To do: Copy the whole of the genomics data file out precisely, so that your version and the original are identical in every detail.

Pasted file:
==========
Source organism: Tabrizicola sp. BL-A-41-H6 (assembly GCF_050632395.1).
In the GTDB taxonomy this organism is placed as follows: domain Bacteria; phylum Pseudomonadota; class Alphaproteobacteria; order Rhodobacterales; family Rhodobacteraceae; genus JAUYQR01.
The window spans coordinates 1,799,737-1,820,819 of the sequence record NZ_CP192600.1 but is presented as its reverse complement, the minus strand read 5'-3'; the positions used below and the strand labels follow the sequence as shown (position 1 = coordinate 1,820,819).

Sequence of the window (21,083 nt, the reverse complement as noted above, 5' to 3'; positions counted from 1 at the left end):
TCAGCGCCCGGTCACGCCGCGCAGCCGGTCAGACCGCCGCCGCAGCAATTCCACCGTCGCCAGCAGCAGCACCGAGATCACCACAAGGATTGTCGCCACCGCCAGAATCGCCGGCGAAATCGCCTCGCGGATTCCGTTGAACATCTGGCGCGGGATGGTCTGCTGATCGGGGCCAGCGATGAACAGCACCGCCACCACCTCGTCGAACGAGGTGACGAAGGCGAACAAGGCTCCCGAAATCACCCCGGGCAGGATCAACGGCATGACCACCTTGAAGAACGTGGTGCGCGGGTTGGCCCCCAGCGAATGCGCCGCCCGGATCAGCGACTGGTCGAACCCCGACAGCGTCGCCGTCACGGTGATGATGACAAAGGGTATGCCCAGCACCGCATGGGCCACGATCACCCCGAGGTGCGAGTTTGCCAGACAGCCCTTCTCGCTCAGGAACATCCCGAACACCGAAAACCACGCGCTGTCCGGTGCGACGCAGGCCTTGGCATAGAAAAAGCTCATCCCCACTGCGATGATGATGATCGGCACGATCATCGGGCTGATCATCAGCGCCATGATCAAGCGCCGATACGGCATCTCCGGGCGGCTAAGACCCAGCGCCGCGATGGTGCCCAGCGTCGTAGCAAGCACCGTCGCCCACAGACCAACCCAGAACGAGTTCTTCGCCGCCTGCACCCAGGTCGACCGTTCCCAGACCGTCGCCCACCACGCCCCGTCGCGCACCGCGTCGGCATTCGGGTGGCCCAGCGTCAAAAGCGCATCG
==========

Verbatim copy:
Source organism: Tabrizicola sp. BL-A-41-H6 (assembly GCF_050632395.1).
In the GTDB taxonomy this organism is placed as follows: domain Bacteria; phylum Pseudomonadota; class Alphaproteobacteria; order Rhodobacterales; family Rhodobacteraceae; genus JAUYQR01.
The window spans coordinates 1,799,737-1,820,819 of the sequence record NZ_CP192600.1 but is presented as its reverse complement, the minus strand read 5'-3'; the positions used below and the strand labels follow the sequence as shown (position 1 = coordinate 1,820,819).

Sequence of the window (21,083 nt, the reverse complement as noted above, 5' to 3'; positions counted from 1 at the left end):
TCAGCGCCCGGTCACGCCGCGCAGCCGGTCAGACCGCCGCCGCAGCAATTCCACCGTCGCCAGCAGCAGCACCGAGATCACCACAAGGATTGTCGCCACCGCCAGAATCGCCGGCGAAATCGCCTCGCGGATTCCGTTGAACATCTGGCGCGGGATGGTCTGCTGATCGGGGCCAGCGATGAACAGCACCGCCACCACCTCGTCGAACGAGGTGACGAAGGCGAACAAGGCTCCCGAAATCACCCCGGGCAGGATCAACGGCATGACCACCTTGAAGAACGTGGTGCGCGGGTTGGCCCCCAGCGAATGCGCCGCCCGGATCAGCGACTGGTCGAACCCCGACAGCGTCGCCGTCACGGTGATGATGACAAAGGGTATGCCCAGCACCGCATGGGCCACGATCACCCCGAGGTGCGAGTTTGCCAGACAGCCCTTCTCGCTCAGGAACATCCCGAACACCGAAAACCACGCGCTGTCCGGTGCGACGCAGGCCTTGGCATAGAAAAAGCTCATCCCCACTGCGATGATGATGATCGGCACGATCATCGGGCTGATCATCAGCGCCATGATCAAGCGCCGATACGGCATCTCCGGGCGGCTAAGACCCAGCGCCGCGATGGTGCCCAGCGTCGTAGCAAGCACCGTCGCCCACAGACCAACCCAGAACGAGTTCTTCGCCGCCTGCACCCAGGTCGACCGTTCCCAGACCGTCGCCCACCACGCCCCGTCGCGCACCGCGTCGGCATTCGGGTGGCCCAGCGTCAAAAGCGCATCG